The coffee trees are surrounded by citrus trees such as limes and oranges, and teak trees for wood, helping promote higher quality coffee production whilst also diversifying income. Half of the farm is a tropical dry forest, housing biodiverse ecosystems. The town of Tacuba is a hotspot for protected wilderness, with the nearby Impossible National Forest Reserve expanding across 1,450 hectares. The farm is also working on more sustainable agricultural methods such as cultivating red worms to create humic acid, contributing to the production of a more natural fertilizer for the coffee. Habitats for a specific bee species are also protected to combat the spread of the Coffee Berry Borer. These sustainable methods are essential, especially considering the looming threat of climate change and the risk of droughts and floods.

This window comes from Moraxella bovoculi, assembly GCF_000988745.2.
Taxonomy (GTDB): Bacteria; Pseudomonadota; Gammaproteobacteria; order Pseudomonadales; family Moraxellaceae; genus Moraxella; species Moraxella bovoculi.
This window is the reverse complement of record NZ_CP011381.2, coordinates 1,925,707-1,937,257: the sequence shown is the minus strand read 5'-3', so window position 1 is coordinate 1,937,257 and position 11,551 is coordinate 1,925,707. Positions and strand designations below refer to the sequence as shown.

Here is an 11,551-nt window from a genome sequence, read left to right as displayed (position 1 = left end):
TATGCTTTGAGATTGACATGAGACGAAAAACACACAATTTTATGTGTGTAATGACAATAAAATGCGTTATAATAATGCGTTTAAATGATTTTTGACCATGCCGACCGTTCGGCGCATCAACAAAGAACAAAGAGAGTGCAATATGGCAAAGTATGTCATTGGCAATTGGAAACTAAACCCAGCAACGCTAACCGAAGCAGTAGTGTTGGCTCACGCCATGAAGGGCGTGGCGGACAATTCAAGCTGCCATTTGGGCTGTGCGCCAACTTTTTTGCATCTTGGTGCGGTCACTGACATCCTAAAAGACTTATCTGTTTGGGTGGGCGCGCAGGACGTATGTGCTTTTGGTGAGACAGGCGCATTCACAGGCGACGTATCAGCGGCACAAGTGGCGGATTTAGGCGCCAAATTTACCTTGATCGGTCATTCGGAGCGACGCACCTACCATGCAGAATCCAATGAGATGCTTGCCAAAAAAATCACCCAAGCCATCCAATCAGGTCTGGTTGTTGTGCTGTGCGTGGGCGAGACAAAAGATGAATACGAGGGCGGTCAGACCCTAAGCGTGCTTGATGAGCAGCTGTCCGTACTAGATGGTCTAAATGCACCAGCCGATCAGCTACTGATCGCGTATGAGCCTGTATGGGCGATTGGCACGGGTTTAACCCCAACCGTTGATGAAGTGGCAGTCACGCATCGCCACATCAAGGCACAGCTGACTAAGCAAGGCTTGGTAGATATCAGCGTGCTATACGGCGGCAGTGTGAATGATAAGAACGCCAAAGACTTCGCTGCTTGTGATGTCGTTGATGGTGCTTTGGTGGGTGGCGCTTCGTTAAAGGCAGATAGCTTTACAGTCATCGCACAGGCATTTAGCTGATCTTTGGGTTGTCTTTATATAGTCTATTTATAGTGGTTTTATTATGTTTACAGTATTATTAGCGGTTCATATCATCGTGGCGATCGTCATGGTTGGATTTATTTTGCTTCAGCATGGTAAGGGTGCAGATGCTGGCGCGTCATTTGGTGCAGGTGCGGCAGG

El Salvador is the smallest of the Central American nations, but do not let its diminutive size fool you. It produces exceptional coffees to a consistently high standard.
The history of coffee in El Salvador is inextricably linked to the development of the nation, itself. Introduced in the late 1880’s, coffee quickly displaced indigo as the country’s chief export, and by the 1920s, coffee accounted for 90% of all El Salvador’s exports.
Despite its small size, the country is efficient and able to maintain high yields thanks to the dedication of producers and the ideal climates for coffee production.